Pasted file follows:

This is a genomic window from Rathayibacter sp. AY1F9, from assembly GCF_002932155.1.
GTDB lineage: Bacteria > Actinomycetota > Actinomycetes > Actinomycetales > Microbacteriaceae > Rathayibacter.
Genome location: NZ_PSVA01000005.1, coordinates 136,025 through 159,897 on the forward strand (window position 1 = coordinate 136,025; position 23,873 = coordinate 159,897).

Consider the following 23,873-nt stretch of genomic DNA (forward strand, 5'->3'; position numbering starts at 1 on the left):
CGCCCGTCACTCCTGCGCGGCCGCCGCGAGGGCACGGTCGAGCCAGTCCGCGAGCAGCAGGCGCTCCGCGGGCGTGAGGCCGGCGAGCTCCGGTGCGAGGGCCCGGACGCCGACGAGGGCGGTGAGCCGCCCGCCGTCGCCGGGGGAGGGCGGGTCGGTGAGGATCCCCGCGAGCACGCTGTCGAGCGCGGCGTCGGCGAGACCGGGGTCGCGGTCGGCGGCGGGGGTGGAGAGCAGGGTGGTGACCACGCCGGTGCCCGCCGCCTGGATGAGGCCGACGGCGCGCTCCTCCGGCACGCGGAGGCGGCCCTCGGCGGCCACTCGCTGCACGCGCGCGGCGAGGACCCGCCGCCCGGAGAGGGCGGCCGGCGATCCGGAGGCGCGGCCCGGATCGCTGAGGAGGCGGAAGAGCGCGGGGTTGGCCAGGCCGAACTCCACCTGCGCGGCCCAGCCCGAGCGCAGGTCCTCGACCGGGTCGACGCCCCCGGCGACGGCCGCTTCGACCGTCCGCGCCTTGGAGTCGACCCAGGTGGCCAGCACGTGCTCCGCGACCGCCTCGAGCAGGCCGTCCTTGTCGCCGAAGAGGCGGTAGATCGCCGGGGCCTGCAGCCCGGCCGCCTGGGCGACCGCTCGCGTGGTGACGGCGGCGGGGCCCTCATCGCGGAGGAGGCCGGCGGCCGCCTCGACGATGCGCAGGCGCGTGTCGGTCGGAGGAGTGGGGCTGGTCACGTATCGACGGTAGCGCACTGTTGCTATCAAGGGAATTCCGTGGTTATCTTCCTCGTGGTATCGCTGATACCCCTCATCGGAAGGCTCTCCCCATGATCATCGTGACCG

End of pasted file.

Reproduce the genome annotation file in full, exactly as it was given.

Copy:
This is a genomic window from Rathayibacter sp. AY1F9, from assembly GCF_002932155.1.
GTDB lineage: Bacteria > Actinomycetota > Actinomycetes > Actinomycetales > Microbacteriaceae > Rathayibacter.
Genome location: NZ_PSVA01000005.1, coordinates 136,025 through 159,897 on the forward strand (window position 1 = coordinate 136,025; position 23,873 = coordinate 159,897).

Consider the following 23,873-nt stretch of genomic DNA (forward strand, 5'->3'; position numbering starts at 1 on the left):
CGCCCGTCACTCCTGCGCGGCCGCCGCGAGGGCACGGTCGAGCCAGTCCGCGAGCAGCAGGCGCTCCGCGGGCGTGAGGCCGGCGAGCTCCGGTGCGAGGGCCCGGACGCCGACGAGGGCGGTGAGCCGCCCGCCGTCGCCGGGGGAGGGCGGGTCGGTGAGGATCCCCGCGAGCACGCTGTCGAGCGCGGCGTCGGCGAGACCGGGGTCGCGGTCGGCGGCGGGGGTGGAGAGCAGGGTGGTGACCACGCCGGTGCCCGCCGCCTGGATGAGGCCGACGGCGCGCTCCTCCGGCACGCGGAGGCGGCCCTCGGCGGCCACTCGCTGCACGCGCGCGGCGAGGACCCGCCGCCCGGAGAGGGCGGCCGGCGATCCGGAGGCGCGGCCCGGATCGCTGAGGAGGCGGAAGAGCGCGGGGTTGGCCAGGCCGAACTCCACCTGCGCGGCCCAGCCCGAGCGCAGGTCCTCGACCGGGTCGACGCCCCCGGCGACGGCCGCTTCGACCGTCCGCGCCTTGGAGTCGACCCAGGTGGCCAGCACGTGCTCCGCGACCGCCTCGAGCAGGCCGTCCTTGTCGCCGAAGAGGCGGTAGATCGCCGGGGCCTGCAGCCCGGCCGCCTGGGCGACCGCTCGCGTGGTGACGGCGGCGGGGCCCTCATCGCGGAGGAGGCCGGCGGCCGCCTCGACGATGCGCAGGCGCGTGTCGGTCGGAGGAGTGGGGCTGGTCACGTATCGACGGTAGCGCACTGTTGCTATCAAGGGAATTCCGTGGTTATCTTCCTCGTGGTATCGCTGATACCCCTCATCGGAAGGCTCTCCCCATGATCATCGTGACCG